Howard Marks put it nicely when he said that, rather than worrying about share price volatility, 'The possibility of permanent loss is the risk I worry about... and every practical investor I know worries about.' So it seems the smart money knows that debt - which is usually involved in bankruptcies - is a very important factor, when you assess how risky a company is. We note that Royal Orchid Hotels Limited (NSE:ROHLTD) does have debt on its balance sheet. But the real question is whether this debt is making the company risky.
What Risk Does Debt Bring?
Generally speaking, debt only becomes a real problem when a company can't easily pay it off, either by raising capital or with its own cash flow. Ultimately, if the company can't fulfill its legal obligations to repay debt, shareholders could walk away with nothing. However, a more frequent (but still costly) occurrence is where a company must issue shares at bargain-basement prices, permanently diluting shareholders, just to shore up its balance sheet. By replacing dilution, though, debt can be an extremely good tool for businesses that need capital to invest in growth at high rates of return. The first step when considering a company's debt levels is to consider its cash and debt together.
What Is Royal Orchid Hotels's Net Debt?
The image below, which you can click on for greater detail, shows that at March 2021 Royal Orchid Hotels had debt of ₹1.51b, up from ₹1.42b in one year. On the flip side, it has ₹485.4m in cash leading to net debt of about ₹1.03b.
A Look At Royal Orchid Hotels' Liabilities
We can see from the most recent balance sheet that Royal Orchid Hotels had liabilities of ₹1.01b falling due within a year, and liabilities of ₹1.45b due beyond that. Offsetting this, it had ₹485.4m in cash and ₹111.2m in receivables that were due within 12 months. So it has liabilities totalling ₹1.86b more than its cash and near-term receivables, combined.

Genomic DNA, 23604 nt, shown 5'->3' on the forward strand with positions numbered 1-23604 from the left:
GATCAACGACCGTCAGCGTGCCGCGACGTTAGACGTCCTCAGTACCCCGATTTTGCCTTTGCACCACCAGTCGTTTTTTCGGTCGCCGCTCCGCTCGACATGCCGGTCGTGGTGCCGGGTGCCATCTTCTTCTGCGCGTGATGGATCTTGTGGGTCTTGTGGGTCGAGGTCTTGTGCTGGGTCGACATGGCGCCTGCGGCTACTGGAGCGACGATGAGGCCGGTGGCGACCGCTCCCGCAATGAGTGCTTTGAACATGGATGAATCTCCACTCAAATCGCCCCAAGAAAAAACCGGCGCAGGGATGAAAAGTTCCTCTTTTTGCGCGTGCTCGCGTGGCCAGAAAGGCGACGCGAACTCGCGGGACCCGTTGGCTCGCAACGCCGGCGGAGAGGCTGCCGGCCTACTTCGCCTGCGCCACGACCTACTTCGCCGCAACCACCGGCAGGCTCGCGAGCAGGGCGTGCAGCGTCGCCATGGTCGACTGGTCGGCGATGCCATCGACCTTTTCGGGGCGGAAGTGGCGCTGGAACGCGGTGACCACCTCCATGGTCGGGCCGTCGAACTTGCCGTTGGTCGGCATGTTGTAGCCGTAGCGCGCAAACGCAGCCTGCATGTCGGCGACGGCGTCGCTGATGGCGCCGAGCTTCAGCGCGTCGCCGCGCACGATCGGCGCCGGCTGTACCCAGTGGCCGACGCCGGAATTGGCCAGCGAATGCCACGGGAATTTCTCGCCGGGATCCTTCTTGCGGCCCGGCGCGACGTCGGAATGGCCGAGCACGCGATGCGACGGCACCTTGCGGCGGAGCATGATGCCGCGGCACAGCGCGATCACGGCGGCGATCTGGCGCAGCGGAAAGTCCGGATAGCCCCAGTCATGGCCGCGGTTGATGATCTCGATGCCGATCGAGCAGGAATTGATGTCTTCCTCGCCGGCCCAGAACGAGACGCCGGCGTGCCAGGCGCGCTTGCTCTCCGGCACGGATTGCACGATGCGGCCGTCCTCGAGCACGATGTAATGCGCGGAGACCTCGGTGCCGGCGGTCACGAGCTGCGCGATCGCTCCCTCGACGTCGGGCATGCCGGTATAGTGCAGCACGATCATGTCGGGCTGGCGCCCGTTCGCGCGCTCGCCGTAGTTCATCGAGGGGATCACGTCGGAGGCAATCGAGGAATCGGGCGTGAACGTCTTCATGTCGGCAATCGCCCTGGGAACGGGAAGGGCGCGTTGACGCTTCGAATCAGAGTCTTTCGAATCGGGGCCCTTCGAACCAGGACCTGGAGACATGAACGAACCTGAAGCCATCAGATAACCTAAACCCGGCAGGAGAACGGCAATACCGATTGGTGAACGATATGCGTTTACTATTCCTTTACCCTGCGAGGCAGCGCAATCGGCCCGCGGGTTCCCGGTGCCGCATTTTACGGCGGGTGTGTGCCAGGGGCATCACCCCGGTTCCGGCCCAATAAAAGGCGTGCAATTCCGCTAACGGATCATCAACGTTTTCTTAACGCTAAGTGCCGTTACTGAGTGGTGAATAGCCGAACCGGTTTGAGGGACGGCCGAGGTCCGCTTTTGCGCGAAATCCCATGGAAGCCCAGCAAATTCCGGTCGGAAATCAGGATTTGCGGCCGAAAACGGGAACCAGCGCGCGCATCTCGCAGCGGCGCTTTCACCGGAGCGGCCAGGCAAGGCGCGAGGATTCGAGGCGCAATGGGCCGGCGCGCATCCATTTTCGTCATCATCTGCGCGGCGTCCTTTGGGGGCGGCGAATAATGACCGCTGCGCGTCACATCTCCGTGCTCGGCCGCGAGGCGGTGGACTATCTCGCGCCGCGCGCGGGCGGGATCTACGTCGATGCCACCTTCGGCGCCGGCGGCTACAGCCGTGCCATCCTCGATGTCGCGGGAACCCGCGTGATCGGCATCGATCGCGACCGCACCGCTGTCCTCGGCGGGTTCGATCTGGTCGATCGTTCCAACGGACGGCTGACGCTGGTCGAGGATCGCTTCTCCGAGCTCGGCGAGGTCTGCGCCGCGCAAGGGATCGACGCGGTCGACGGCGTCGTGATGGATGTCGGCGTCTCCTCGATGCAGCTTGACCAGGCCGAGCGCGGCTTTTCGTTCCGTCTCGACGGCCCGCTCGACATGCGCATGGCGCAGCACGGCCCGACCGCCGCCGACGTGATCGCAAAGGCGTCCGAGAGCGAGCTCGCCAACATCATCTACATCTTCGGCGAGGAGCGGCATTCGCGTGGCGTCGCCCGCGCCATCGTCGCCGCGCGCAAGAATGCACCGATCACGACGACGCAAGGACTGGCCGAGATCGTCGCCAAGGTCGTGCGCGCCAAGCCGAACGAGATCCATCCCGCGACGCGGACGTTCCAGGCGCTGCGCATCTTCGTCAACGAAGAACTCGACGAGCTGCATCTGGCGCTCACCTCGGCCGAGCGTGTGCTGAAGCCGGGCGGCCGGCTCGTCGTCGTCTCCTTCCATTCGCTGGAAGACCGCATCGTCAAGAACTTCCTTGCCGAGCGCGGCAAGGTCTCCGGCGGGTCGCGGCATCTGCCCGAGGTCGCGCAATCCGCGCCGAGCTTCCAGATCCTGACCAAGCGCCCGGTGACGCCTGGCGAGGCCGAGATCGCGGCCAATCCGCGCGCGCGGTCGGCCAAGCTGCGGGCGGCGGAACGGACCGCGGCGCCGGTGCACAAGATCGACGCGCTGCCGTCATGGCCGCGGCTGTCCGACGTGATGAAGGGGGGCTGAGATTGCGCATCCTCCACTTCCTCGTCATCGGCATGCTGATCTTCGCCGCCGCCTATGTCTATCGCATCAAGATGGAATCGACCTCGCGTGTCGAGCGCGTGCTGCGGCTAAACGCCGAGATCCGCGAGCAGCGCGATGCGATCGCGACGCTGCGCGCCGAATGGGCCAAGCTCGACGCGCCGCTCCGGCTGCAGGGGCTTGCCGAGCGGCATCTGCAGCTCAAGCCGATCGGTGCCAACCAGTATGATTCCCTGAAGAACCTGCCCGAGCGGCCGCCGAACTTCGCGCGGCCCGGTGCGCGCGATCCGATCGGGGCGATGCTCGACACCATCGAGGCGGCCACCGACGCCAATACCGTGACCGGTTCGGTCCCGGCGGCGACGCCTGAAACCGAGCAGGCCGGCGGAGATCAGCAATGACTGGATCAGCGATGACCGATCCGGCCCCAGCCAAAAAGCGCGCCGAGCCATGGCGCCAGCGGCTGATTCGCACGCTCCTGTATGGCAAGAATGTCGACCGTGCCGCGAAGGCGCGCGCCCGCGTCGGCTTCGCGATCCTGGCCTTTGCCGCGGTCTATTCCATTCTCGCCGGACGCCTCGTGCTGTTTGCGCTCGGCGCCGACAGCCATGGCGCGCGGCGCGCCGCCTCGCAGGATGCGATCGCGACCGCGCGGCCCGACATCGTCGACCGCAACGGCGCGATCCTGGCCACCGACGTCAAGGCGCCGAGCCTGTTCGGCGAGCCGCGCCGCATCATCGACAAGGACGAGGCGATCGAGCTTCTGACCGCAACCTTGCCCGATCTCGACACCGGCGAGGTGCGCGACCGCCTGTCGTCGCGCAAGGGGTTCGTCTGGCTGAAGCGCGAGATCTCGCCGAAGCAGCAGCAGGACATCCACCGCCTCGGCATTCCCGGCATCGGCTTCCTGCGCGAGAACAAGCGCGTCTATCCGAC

This is a mountain of leverage relative to its market capitalization of ₹2.01b. This suggests shareholders would be heavily diluted if the company needed to shore up its balance sheet in a hurry. When analysing debt levels, the balance sheet is the obvious place to start. But it is Royal Orchid Hotels's earnings that will influence how the balance sheet holds up in the future. So if you're keen to discover more about its earnings, it might be worth checking out this graph of its long term earnings trend.
Over 12 months, Royal Orchid Hotels made a loss at the EBIT level, and saw its revenue drop to ₹910m, which is a fall of 43%. That makes us nervous, to say the least.
While Royal Orchid Hotels's falling revenue is about as heartwarming as a wet blanket, arguably its earnings before interest and tax (EBIT) loss is even less appealing. Its EBIT loss was a whopping ₹256m. Considering that alongside the liabilities mentioned above does not give us much confidence that company should be using so much debt. So we think its balance sheet is a little strained, though not beyond repair. We would feel better if it turned its trailing twelve month loss of ₹301m into a profit. So we do think this stock is quite risky. The balance sheet is clearly the area to focus on when you are analysing debt. However, not all investment risk resides within the balance sheet - far from it. For example Royal Orchid Hotels has 3 warning signs (and 1 which is concerning) we think you should know about.
Of course, if you're the type of investor who prefers buying stocks without the burden of debt, then don't hesitate to discover our exclusive list of net cash growth stocks, today.
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This article by Simply Wall St is general in nature. We provide commentary based on historical data and analyst forecasts only using an unbiased methodology and our articles are not intended to be financial advice. It does not constitute a recommendation to buy or sell any stock, and does not take account of your objectives, or your financial situation. We aim to bring you long-term focused analysis driven by fundamental data. Note that our analysis may not factor in the latest price-sensitive company announcements or qualitative material. Simply Wall St has no position in any stocks mentioned.
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